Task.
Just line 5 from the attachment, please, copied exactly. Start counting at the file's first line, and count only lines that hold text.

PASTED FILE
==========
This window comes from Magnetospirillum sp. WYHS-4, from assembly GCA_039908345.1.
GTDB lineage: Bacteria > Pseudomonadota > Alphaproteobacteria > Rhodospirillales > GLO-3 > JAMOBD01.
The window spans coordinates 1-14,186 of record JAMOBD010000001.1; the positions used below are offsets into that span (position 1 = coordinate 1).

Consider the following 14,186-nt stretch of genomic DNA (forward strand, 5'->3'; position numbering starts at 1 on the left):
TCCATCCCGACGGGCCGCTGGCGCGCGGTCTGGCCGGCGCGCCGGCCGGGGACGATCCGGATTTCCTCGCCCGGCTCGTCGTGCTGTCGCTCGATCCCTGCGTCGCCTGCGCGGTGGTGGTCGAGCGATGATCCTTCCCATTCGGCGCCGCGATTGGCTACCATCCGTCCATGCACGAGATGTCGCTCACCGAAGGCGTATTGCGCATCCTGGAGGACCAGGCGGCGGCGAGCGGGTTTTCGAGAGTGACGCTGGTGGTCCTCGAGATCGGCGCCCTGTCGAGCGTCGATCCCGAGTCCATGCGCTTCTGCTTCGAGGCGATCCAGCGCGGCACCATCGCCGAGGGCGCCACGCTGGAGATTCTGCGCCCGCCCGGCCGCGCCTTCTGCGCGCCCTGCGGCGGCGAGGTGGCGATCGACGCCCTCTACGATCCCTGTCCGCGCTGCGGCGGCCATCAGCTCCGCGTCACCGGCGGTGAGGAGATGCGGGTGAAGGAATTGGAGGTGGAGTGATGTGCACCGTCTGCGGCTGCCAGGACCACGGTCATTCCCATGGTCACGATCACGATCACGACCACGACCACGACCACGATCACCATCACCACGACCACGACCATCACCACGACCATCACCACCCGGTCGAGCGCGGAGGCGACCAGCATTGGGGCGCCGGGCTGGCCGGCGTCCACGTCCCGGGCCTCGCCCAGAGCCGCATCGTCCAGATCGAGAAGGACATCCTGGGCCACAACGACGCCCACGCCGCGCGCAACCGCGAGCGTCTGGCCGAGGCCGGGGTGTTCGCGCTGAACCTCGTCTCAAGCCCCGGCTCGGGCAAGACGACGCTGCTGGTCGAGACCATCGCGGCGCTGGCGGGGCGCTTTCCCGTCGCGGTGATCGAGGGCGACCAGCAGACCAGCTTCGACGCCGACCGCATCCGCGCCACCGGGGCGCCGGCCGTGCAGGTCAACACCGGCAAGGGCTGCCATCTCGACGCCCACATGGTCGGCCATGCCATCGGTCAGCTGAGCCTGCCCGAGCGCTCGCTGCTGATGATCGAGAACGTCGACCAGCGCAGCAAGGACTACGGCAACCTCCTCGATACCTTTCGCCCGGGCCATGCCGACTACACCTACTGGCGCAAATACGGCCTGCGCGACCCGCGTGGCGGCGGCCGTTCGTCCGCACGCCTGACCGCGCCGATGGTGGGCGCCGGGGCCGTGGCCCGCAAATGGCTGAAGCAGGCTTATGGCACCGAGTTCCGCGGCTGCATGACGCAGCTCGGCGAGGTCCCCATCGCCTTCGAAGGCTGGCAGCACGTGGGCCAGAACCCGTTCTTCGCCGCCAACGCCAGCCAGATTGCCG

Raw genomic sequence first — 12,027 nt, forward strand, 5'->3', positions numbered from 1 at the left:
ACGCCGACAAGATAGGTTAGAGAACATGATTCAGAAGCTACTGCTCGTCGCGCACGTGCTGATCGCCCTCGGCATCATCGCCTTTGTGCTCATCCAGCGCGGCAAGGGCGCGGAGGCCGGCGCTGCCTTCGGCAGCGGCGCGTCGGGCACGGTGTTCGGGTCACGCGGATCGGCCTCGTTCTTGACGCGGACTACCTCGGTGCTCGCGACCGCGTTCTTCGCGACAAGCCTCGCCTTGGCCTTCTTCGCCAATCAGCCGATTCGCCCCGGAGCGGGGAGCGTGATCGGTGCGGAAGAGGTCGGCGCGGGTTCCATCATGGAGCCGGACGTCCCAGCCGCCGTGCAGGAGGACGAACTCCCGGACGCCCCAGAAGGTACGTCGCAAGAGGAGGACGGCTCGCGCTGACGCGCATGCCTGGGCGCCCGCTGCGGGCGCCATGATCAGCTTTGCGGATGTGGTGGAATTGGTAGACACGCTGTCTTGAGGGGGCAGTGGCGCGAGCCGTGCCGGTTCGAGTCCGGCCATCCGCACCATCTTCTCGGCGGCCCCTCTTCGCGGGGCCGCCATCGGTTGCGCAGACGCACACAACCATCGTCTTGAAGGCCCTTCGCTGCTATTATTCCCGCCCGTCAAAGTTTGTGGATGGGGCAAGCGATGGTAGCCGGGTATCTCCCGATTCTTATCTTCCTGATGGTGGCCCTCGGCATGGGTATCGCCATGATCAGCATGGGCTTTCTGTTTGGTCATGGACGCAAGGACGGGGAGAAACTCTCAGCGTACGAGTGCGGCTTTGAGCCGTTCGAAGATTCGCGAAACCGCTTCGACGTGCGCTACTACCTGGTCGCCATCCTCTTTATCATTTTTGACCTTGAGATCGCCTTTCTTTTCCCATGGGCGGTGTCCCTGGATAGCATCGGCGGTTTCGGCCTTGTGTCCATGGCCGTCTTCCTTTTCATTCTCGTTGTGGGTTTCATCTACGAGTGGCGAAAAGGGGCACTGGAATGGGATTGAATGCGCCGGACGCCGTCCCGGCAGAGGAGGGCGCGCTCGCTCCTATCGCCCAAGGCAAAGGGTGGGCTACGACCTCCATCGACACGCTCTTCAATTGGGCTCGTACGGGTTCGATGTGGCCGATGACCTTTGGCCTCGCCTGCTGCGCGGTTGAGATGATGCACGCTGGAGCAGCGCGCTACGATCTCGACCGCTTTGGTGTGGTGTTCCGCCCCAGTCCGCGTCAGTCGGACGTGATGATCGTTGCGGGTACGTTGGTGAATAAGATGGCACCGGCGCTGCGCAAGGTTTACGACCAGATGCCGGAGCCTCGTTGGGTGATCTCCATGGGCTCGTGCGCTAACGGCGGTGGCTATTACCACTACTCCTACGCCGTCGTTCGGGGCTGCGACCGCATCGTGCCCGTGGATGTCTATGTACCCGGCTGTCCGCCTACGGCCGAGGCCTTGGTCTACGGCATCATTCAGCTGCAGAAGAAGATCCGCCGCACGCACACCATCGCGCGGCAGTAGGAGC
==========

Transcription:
TCCATCCCGACGGGCCGCTGGCGCGCGGTCTGGCCGGCGCGCCGGCCGGGGACGATCCGGATTTCCTCGCCCGGCTCGTCGTGCTGTCGCTCGATCCCTGCGTCGCCTGCGCGGTGGTGGTCGAGCGATGATCCTTCCCATTCGGCGCCGCGATTGGCTACCATCCGTCCATGCACGAGATGTCGCTCACCGAAGGCGTATTGCGCATCCTGGAGGACCAGGCGGCGGCGAGCGGGTTTTCGAGAGTGACGCTGGTGGTCCTCGAGATCGGCGCCCTGTCGAGCGTCGATCCCGAGTCCATGCGCTTCTGCTTCGAGGCGATCCAGCGCGGCACCATCGCCGAGGGCGCCACGCTGGAGATTCTGCGCCCGCCCGGCCGCGCCTTCTGCGCGCCCTGCGGCGGCGAGGTGGCGATCGACGCCCTCTACGATCCCTGTCCGCGCTGCGGCGGCCATCAGCTCCGCGTCACCGGCGGTGAGGAGATGCGGGTGAAGGAATTGGAGGTGGAGTGATGTGCACCGTCTGCGGCTGCCAGGACCACGGTCATTCCCATGGTCACGATCACGATCACGACCACGACCACGACCACGATCACCATCACCACGACCACGACCATCACCACGACCATCACCACCCGGTCGAGCGCGGAGGCGACCAGCATTGGGGCGCCGGGCTGGCCGGCGTCCACGTCCCGGGCCTCGCCCAGAGCCGCATCGTCCAGATCGAGAAGGACATCCTGGGCCACAACGACGCCCACGCCGCGCGCAACCGCGAGCGTCTGGCCGAGGCCGGGGTGTTCGCGCTGAACCTCGTCTCAAGCCCCGGCTCGGGCAAGACGACGCTGCTGGTCGAGACCATCGCGGCGCTGGCGGGGCGCTTTCCCGTCGCGGTGATCGAGGGCGACCAGCAGACCAGCTTCGACGCCGACCGCATCCGCGCCACCGGGGCGCCGGCCGTGCAGGTCAACACCGGCAAGGGCTGCCATCTCGACGCCCACATGGTCGGCCATGCCATCGGTCAGCTGAGCCTGCCCGAGCGCTCGCTGCTGATGATCGAGAACGTCGACCAGCGCAGCAAGGACTACGGCAACCTCCTCGATACCTTTCGCCCGGGCCATGCCGACTACACCTACTGGCGCAAATACGGCCTGCGCGACCCGCGTGGCGGCGGCCGTTCGTCCGCACGCCTGACCGCGCCGATGGTGGGCGCCGGGGCCGTGGCCCGCAAATGGCTGAAGCAGGCTTATGGCACCGAGTTCCGCGGCTGCATGACGCAGCTCGGCGAGGTCCCCATCGCCTTCGAAGGCTGGCAGCACGTGGGCCAGAACCCGTTCTTCGCCGCCAACGCCAGCCAGATTGCCG